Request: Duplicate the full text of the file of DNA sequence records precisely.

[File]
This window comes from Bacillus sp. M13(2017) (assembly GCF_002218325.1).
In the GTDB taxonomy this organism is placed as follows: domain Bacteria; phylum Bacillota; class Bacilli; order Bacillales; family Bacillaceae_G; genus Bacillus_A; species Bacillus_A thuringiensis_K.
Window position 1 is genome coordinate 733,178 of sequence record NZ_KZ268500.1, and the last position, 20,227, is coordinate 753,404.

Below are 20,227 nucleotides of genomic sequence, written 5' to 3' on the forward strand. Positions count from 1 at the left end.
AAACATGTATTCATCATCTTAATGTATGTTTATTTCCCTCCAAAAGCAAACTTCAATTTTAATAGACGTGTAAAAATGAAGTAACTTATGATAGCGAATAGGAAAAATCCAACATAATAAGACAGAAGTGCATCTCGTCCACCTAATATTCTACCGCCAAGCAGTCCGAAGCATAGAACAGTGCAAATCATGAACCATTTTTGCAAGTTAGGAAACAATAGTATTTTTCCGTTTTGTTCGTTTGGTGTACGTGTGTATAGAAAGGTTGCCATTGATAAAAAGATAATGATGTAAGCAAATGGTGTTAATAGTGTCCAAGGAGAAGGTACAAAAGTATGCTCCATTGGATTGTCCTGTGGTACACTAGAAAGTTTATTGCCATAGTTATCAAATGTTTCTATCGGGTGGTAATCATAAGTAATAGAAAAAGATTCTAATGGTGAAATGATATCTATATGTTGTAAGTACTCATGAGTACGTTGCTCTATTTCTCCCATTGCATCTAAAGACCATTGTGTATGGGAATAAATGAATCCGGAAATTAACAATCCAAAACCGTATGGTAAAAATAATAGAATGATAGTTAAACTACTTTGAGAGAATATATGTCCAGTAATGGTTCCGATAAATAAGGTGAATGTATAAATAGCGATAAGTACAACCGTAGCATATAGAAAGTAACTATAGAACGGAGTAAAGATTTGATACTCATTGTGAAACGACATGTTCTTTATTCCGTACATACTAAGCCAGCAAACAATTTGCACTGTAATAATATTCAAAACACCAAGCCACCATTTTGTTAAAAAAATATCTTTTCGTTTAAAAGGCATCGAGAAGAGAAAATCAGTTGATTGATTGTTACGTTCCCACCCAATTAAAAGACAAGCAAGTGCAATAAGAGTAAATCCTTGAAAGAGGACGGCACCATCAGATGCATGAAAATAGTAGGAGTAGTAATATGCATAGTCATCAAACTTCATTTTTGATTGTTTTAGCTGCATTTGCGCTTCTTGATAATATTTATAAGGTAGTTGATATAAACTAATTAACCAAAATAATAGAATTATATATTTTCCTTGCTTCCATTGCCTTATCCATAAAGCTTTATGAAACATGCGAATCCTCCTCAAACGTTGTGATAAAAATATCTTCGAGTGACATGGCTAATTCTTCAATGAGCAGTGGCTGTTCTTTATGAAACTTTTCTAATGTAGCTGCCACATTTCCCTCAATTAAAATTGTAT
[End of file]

This window comes from Bacillus sp. M13(2017) (assembly GCF_002218325.1).
In the GTDB taxonomy this organism is placed as follows: domain Bacteria; phylum Bacillota; class Bacilli; order Bacillales; family Bacillaceae_G; genus Bacillus_A; species Bacillus_A thuringiensis_K.
Window position 1 is genome coordinate 733,178 of sequence record NZ_KZ268500.1, and the last position, 20,227, is coordinate 753,404.

Below are 20,227 nucleotides of genomic sequence, written 5' to 3' on the forward strand. Positions count from 1 at the left end.
AAACATGTATTCATCATCTTAATGTATGTTTATTTCCCTCCAAAAGCAAACTTCAATTTTAATAGACGTGTAAAAATGAAGTAACTTATGATAGCGAATAGGAAAAATCCAACATAATAAGACAGAAGTGCATCTCGTCCACCTAATATTCTACCGCCAAGCAGTCCGAAGCATAGAACAGTGCAAATCATGAACCATTTTTGCAAGTTAGGAAACAATAGTATTTTTCCGTTTTGTTCGTTTGGTGTACGTGTGTATAGAAAGGTTGCCATTGATAAAAAGATAATGATGTAAGCAAATGGTGTTAATAGTGTCCAAGGAGAAGGTACAAAAGTATGCTCCATTGGATTGTCCTGTGGTACACTAGAAAGTTTATTGCCATAGTTATCAAATGTTTCTATCGGGTGGTAATCATAAGTAATAGAAAAAGATTCTAATGGTGAAATGATATCTATATGTTGTAAGTACTCATGAGTACGTTGCTCTATTTCTCCCATTGCATCTAAAGACCATTGTGTATGGGAATAAATGAATCCGGAAATTAACAATCCAAAACCGTATGGTAAAAATAATAGAATGATAGTTAAACTACTTTGAGAGAATATATGTCCAGTAATGGTTCCGATAAATAAGGTGAATGTATAAATAGCGATAAGTACAACCGTAGCATATAGAAAGTAACTATAGAACGGAGTAAAGATTTGATACTCATTGTGAAACGACATGTTCTTTATTCCGTACATACTAAGCCAGCAAACAATTTGCACTGTAATAATATTCAAAACACCAAGCCACCATTTTGTTAAAAAAATATCTTTTCGTTTAAAAGGCATCGAGAAGAGAAAATCAGTTGATTGATTGTTACGTTCCCACCCAATTAAAAGACAAGCAAGTGCAATAAGAGTAAATCCTTGAAAGAGGACGGCACCATCAGATGCATGAAAATAGTAGGAGTAGTAATATGCATAGTCATCAAACTTCATTTTTGATTGTTTTAGCTGCATTTGCGCTTCTTGATAATATTTATAAGGTAGTTGATATAAACTAATTAACCAAAATAATAGAATTATATATTTTCCTTGCTTCCATTGCCTTATCCATAAAGCTTTATGAAACATGCGAATCCTCCTCAAACGTTGTGATAAAAATATCTTCGAGTGACATGGCTAATTCTTCAATGAGCAGTGGCTGTTCTTTATGAAACTTTTCTAATGTAGCTGCCACATTTCCCTCAATTAAAATTGTAT